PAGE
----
May is National Share-a-Story month and this year’s theme is “Belonging.”
Given the disruption of learning due to the pandemic and academic attainment gap, both tutors and supply teachers will be making a real difference to catch-up learning and support within the classroom. Children more than ever need to be encouraged to read more and with high incidences of children reporting anxiety across all education sectors, it is a great opportunity, via National share-a-story month and its ‘belonging’ theme, to support pupils.
The Federation of Children’s Book Groups which was founded in the 1960s, was created to help parents learn more about children’s books and how to encourage their own children to read more. It celebrates storytelling and with a variety of different events that take place across the UK. To find out more about National share-a-story month, resources, booklists, and competitions based on the theme click here
- Book lists are arranged in the following categories, so it is easy to find what you are looking for:
- Belonging – Yourself & Your Emotions, Younger Readers – Picture Books
- Belonging – Community, Younger Readers – Picture Books
- Belonging – Friends & Family, Younger Readers – Picture Books
- Belonging – Yourself & Your Emotions, Friends & Family and Community, Primary-KS1/LKS2 Banded & Chapter
- Belonging – Yourself & Your Emotions, Friends & Family and Community, Primary – KS2 Chapter
- Belonging – Yourself & Your Emotions, Friends & Family and Community, Secondary – KS3 Chapter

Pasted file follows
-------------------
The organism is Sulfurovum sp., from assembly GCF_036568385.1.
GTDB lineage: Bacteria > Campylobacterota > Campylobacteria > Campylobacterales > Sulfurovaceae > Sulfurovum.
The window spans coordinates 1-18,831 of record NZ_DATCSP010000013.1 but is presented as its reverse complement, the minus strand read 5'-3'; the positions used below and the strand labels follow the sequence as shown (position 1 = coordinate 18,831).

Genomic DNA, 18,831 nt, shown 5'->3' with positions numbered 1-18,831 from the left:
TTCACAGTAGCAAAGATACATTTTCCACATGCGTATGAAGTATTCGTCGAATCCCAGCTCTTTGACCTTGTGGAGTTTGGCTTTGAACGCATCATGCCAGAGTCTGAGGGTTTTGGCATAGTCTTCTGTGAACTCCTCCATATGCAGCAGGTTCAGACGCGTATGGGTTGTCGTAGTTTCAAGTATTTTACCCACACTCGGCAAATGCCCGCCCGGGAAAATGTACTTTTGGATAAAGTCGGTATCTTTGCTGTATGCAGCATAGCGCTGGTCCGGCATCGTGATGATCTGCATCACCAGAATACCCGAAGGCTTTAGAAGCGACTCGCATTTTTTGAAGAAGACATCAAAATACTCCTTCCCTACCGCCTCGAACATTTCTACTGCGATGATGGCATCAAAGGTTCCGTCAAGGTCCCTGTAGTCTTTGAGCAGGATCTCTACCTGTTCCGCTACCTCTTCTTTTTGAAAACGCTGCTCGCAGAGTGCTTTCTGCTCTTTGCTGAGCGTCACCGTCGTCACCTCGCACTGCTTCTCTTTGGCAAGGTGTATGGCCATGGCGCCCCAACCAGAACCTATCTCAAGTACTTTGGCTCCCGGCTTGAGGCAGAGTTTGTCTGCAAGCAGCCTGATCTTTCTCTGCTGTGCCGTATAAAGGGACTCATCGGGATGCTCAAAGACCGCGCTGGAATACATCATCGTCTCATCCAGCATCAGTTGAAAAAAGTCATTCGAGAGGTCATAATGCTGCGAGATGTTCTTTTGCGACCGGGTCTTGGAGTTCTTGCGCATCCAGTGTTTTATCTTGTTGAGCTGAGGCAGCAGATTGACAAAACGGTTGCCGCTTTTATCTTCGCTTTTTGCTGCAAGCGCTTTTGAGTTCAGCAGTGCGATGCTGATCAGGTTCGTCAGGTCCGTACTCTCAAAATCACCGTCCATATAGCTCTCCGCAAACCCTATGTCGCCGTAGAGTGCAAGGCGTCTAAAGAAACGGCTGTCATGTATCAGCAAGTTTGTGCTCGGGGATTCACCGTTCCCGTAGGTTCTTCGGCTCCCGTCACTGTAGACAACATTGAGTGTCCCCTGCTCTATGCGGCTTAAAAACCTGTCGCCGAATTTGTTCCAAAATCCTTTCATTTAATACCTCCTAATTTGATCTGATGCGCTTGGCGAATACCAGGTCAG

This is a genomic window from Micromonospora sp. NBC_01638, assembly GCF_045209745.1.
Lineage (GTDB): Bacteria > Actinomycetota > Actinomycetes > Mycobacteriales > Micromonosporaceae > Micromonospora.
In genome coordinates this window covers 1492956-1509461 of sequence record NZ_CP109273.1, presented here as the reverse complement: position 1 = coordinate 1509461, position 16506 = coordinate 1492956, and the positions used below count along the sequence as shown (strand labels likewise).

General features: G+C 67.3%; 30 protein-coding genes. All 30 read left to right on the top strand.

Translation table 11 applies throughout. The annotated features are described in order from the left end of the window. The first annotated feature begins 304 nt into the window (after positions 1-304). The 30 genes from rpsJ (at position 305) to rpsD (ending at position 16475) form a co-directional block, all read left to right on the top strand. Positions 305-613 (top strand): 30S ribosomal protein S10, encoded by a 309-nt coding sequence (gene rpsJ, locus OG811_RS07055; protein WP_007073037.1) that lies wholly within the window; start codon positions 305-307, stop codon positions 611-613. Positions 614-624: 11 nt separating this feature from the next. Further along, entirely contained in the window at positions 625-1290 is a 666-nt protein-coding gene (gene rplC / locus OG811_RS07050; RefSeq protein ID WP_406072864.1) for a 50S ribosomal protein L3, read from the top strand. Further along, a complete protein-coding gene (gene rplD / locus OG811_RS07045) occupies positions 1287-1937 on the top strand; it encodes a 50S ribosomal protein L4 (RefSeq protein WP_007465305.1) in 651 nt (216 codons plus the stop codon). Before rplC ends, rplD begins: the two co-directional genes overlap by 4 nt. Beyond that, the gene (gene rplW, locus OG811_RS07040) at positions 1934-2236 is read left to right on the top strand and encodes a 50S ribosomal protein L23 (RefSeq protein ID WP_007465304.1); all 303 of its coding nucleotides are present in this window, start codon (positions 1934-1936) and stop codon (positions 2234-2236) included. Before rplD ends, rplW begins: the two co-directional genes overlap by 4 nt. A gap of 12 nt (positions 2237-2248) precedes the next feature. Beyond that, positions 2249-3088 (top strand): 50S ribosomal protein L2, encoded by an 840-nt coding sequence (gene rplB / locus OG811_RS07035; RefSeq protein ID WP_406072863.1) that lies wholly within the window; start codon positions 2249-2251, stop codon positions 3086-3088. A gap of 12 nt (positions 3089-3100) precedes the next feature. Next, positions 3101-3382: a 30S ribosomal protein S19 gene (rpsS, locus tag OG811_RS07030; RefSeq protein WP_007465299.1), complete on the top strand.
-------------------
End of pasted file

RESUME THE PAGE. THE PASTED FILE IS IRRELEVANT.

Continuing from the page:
- Belonging – Yourself & Your Emotions, Friends & Family and Community, Secondary – KS3/4 Chapter
Click here to view booklists
Why not use May to raise awareness with parents and share the following tips for them to help the child read more at home as well as encouraging them to read with their child as well; it’s never too late.
- Read with your child, whatever their age.
- Read anytime with them, not just before they go to sleep.
- Check they understand what it is happening in the story.
- Find a book they like.
- Find books appropriate to their age and ability.
- Encourage them to stop and ask what words mean if they don’t know.
- If they enjoy reading the same books, repeatedly, go with it!
- Lead my example
- Don’t say things like, it will expand your vocabulary, it’s not appealing to a child.
- Don’t force them to continue with a book if they don’t like it. Switch it.
Click here to read our ‘Why is literacy so important’ article.